Today we released the drafts of our full papers on QVL technology due to accidental publicity, because someone put the link to our very old drafts of abstracts on Reddit.

This is a security guy I would trust, yessir.

Need physical access (4, Insightful)

mveloso (325617) | more than 2 years ago | (#40136063)

Not sure how exciting this is, as they needed physical access to the chip to get anything out of it.

Re:Need physical access (0)

Anonymous Coward | more than 2 years ago | (#40136127)

I guess the question then, in this particular case, isn't a military one so much as a commercial one.

Is it likely this exists for some lazy troubleshooting purpose or for some kind of IP espionage?

Re:Need physical access (1)

Electricity Likes Me (1098643) | more than 2 years ago | (#40136153)

Presumably if you knew this existed, then you might be able to predict the types of circuits it's tied into and figure out if the function could be activated remotely. After all, causing a microprocessor to lock up in debug mode, even if it would be watchdog-timer reset every few seconds, would be more then enough to effectively inactivate military hardware if you could do it continuously (or on demand).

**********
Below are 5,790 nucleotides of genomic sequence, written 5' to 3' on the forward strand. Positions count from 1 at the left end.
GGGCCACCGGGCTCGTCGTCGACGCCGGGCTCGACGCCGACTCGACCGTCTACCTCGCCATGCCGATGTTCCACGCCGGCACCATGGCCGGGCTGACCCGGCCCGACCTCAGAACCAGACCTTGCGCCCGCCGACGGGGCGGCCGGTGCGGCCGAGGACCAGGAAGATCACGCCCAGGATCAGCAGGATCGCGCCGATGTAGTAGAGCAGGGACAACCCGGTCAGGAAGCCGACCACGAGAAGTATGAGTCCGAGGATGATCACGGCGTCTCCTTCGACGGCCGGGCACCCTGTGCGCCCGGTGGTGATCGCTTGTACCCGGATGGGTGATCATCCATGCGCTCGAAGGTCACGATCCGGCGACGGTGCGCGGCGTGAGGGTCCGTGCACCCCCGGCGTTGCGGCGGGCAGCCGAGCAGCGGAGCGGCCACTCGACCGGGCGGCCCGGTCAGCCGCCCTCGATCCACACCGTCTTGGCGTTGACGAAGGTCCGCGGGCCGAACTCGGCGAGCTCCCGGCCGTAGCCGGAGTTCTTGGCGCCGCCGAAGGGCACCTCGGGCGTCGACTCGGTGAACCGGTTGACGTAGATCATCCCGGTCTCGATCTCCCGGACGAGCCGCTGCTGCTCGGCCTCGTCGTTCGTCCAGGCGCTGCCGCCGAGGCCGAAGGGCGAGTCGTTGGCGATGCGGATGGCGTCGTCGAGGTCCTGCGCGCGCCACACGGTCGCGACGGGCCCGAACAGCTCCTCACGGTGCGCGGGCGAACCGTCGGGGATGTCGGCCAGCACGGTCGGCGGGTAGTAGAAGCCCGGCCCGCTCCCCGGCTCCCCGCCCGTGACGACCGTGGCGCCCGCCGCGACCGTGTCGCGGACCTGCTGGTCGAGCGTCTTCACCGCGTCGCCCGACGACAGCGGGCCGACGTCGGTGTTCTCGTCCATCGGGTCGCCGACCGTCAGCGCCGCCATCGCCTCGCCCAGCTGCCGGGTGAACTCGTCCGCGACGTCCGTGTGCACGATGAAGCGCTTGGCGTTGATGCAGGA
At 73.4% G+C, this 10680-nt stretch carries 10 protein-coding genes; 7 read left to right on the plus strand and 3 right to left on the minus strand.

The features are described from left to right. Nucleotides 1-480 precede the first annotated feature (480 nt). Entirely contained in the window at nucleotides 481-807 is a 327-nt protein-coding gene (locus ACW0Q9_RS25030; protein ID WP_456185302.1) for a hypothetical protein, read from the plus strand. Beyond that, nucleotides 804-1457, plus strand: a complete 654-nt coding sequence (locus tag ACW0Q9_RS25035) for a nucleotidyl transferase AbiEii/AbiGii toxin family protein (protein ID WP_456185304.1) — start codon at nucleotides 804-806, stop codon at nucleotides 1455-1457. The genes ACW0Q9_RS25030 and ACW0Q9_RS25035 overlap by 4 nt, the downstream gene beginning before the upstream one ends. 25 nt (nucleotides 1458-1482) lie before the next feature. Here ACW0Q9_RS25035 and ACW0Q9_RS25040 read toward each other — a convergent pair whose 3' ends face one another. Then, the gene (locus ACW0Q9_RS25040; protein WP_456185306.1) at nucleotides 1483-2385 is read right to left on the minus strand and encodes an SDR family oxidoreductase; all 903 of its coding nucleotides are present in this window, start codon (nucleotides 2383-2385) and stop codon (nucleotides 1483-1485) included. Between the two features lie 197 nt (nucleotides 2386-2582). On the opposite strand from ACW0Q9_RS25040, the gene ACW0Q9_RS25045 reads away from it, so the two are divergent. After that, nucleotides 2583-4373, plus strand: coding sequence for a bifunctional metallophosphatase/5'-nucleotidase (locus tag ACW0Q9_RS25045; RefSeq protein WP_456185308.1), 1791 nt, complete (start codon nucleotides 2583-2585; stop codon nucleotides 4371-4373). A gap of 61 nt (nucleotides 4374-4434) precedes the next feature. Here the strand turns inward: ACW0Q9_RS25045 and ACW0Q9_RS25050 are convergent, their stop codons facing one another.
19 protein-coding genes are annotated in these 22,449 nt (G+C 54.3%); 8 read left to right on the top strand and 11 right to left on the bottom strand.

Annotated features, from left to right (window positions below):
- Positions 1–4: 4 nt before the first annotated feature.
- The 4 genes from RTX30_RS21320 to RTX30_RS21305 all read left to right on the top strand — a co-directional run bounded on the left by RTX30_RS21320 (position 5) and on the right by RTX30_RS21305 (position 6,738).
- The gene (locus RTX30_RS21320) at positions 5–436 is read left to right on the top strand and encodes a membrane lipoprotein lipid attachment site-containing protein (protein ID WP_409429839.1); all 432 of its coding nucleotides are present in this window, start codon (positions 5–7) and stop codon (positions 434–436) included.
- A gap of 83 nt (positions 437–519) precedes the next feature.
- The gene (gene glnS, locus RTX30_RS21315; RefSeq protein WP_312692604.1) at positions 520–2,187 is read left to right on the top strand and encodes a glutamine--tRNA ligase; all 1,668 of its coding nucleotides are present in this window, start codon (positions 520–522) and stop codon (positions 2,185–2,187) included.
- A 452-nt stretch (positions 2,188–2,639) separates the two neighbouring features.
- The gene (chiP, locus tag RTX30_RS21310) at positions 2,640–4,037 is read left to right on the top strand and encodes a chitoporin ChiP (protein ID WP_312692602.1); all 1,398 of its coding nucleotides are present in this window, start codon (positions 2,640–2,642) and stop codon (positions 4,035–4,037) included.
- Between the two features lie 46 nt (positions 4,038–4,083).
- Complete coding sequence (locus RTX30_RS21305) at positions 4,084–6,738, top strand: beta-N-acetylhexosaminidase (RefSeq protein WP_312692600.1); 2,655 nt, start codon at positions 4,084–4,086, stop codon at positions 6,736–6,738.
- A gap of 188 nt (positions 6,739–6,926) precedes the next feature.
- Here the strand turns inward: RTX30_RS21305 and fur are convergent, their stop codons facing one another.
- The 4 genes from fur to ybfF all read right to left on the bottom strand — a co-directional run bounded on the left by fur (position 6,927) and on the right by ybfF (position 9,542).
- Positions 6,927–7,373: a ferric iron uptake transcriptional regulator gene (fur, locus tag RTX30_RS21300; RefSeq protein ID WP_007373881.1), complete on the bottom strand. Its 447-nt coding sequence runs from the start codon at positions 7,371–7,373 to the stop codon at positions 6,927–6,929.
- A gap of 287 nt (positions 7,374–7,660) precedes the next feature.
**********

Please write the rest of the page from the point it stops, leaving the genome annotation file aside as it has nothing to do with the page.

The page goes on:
Re:Need physical access (1)

93 Escort Wagon (326346) | more than 2 years ago | (#40136175)

Not sure how exciting this is, as they needed physical access to the chip to get anything out of it.

We're obviously very short on information regarding this. One could argue that, with a ready-made back door, an enemy would only need a very short duration of physical access to the chip. If these chips are used in hardware that gets regularly maintained for some reason (not hard to imagine in a military setting), getting physical access to the chip may not be as difficult as one might think.

Also, to draw a bad analogy... remember when the first jpeg vulnerability came out? A lot of people said "big deal, it's just a graphic file format - it's unlikely it can be practically exploited." I've gotten past the point of being surprised when somebody figures out how to actually exploit something like this.

Re:Need physical access (1)

gl4ss (559668) | more than 2 years ago | (#40136291)

well, it would be more likely that the entire chip would be replaced for that kind of attack.

and the attacker would need to make sure that the code they upload to it works with all the other devices the chip talks to in the plane.

basically if you had that level access you might just as well reflash the entire sw running on the friggin jet. probably under the same seals too. if you really want it to be write-once only, just seal the damn thing in epoxy and don't expose the debug/maintenance connectors...